Friday Five: Another Cybercrime Market Taken Down, Addressing Open Source Software Security, and Fake Ransomware
Genesis Market is the latest victim in a string of law enforcement takedowns, the FDA and CISA are cracking down on medical devices and open-source software, respectively, and fake ransomware scams are on the rise. Catch up on all the latest in this week’s Friday Five!
NOTORIOUS GENESIS MARKET CYBERCRIME FORUM SEIZED IN INTERNATIONAL LAW ENFORCEMENT OPERATION BY AJ VICENS
An FBI-led effort known as “Operation Cookie Monster” led to the takedown of the reputable cybercrime forum known as Genesis Market, which was reportedly linked to “millions of financially motivated cyber incidents globally.” According to a recent statement from Europol, the operation involved 17 countries and resulted in 119 arrests, 208 property searches, and 97 “knock and talk measures.” Read more about Genesis Market, how to check if your email address was compromised, and what to do if you were affected.
THE FDA'S MEDICAL DEVICE CYBERSECURITY OVERHAUL HAS REAL TEETH, EXPERTS SAY BY NATE NELSON
The Food and Drug Administration released new guidance late last week concerning the cybersecurity of medical devices like insulin pumps and heart monitors advising manufacturers to submit "a plan to monitor, identify, and address, as appropriate, in a reasonable time, postmarket cybersecurity vulnerabilities, and exploits." Manufacturers reportedly have until October 1, 2023, to implement the new changes which, according to experts, may actually make a difference. Read why the cybersecurity of medical devices has been a long-standing issue in healthcare and when real change can be expected.
CISA DIRECTOR DETAILS PLAN TO ADDRESS SECURITY RISKS IN OPEN SOURCE SOFTWARE BY CHRIS RIOTTA
According to the Cybersecurity and Infrastructure Security Agency's Director, Jen Easterly, the agency is ramping up federal efforts to address security challenges associated with open-source software with a focus on collaboration between government and industry. CISA is reportedly hiring an open-source security lead and establishing new public-private sector initiatives through the Joint Cyber Defense Collaborative, which aims to identify and mitigate risks from open-source software to industrial control systems. “There is still an ability to download vulnerable – even malicious – code from” open source software libraries, said Easterly, “so that’s incredibly important and something we’re trying to move the ball on this year.”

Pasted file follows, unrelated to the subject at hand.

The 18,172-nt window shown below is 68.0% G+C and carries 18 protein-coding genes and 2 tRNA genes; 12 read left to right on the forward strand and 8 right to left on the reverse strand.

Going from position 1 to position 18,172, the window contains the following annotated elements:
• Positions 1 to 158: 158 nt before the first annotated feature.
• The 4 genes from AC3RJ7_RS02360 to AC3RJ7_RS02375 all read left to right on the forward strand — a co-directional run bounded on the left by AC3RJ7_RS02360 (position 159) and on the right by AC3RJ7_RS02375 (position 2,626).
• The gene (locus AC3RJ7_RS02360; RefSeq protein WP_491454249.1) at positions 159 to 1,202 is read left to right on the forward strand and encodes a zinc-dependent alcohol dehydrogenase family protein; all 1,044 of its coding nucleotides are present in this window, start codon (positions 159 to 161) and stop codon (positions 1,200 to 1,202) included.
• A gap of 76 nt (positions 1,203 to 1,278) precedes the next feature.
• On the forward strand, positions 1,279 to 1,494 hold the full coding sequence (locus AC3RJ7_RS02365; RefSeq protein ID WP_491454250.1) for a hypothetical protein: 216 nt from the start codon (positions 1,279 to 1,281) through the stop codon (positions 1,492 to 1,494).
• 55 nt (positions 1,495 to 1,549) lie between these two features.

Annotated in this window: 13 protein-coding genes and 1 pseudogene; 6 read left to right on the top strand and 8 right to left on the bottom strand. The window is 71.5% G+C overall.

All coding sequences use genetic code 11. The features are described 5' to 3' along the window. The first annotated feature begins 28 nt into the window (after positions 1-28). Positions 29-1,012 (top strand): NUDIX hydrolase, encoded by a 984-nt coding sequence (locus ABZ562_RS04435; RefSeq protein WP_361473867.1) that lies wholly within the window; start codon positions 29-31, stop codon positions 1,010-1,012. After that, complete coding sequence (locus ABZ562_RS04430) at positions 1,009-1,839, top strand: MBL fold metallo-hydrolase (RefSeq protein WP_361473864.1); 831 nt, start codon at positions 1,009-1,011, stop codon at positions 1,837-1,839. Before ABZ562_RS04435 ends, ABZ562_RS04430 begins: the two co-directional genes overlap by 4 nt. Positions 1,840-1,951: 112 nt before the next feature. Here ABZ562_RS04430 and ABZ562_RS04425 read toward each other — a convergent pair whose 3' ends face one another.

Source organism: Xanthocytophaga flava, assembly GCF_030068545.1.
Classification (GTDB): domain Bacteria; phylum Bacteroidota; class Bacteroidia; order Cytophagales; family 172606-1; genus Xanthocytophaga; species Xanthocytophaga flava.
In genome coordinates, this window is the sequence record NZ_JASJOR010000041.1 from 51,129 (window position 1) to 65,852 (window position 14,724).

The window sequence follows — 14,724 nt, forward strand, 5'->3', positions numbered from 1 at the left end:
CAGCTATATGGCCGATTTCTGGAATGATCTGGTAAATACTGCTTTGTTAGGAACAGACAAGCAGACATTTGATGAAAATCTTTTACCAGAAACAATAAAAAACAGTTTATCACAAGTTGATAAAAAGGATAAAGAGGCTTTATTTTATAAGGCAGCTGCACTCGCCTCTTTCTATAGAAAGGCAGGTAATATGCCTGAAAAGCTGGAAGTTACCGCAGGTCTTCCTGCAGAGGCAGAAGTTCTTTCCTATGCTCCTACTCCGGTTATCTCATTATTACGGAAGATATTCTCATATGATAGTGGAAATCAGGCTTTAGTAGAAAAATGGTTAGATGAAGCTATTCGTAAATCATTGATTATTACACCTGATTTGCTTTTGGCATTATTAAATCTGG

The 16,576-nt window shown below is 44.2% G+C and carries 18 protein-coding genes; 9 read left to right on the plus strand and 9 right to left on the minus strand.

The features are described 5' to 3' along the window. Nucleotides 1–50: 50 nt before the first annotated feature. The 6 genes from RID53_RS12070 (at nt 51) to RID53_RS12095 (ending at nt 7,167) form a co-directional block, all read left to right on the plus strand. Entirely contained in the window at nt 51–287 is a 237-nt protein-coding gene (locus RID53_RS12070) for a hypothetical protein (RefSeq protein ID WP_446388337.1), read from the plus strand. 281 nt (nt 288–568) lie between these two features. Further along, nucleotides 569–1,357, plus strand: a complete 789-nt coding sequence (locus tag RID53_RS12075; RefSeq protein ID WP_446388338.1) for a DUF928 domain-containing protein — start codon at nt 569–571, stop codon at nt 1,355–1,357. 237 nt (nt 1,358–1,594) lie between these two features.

FAKE RANSOMWARE GANG TARGETS U.S. ORGS WITH EMPTY DATA LEAK THREATS BY IONUT ILASCU
Attackers behind the name Midnight are taking advantage of legitimate ransomware authors to scam organizations into paying a ransom, while in reality, the attackers are not compromising networks or data in any way. Midnight reportedly began targeting organizations in the U.S. on March 16, if not earlier. “This method is cheap and easily conducted by low-skilled attackers. Much like 419 wire fraud scams, the scam relies on social engineering to extort victims by placing pressure on the victim to pay before a deadline. We expect this trend to continue indefinitely due to its cost-effectiveness and ability to continue to generate revenue for cybercriminals,” said investigators at Kroll.
MICROSOFT TIGHTENS ONENOTE SECURITY BY AUTO-BLOCKING 120 RISKY FILE EXTENSIONS BY RAVIE LAKSHMANAN
Following a growing number of reports that indicate OneNote is being used to deliver malware, Microsoft has announced plans to automatically block embedded files with "dangerous extensions" in the note-taking application. Rather than prompting users with a warning that can be dismissed, Microsoft now intends to avoid this bypass entirely, instead displaying the message: "Your administrator has blocked your ability to open this file type in OneNote." Find out who will be affected by the change and which file extensions will be blocked in the full story from BleepingComputer.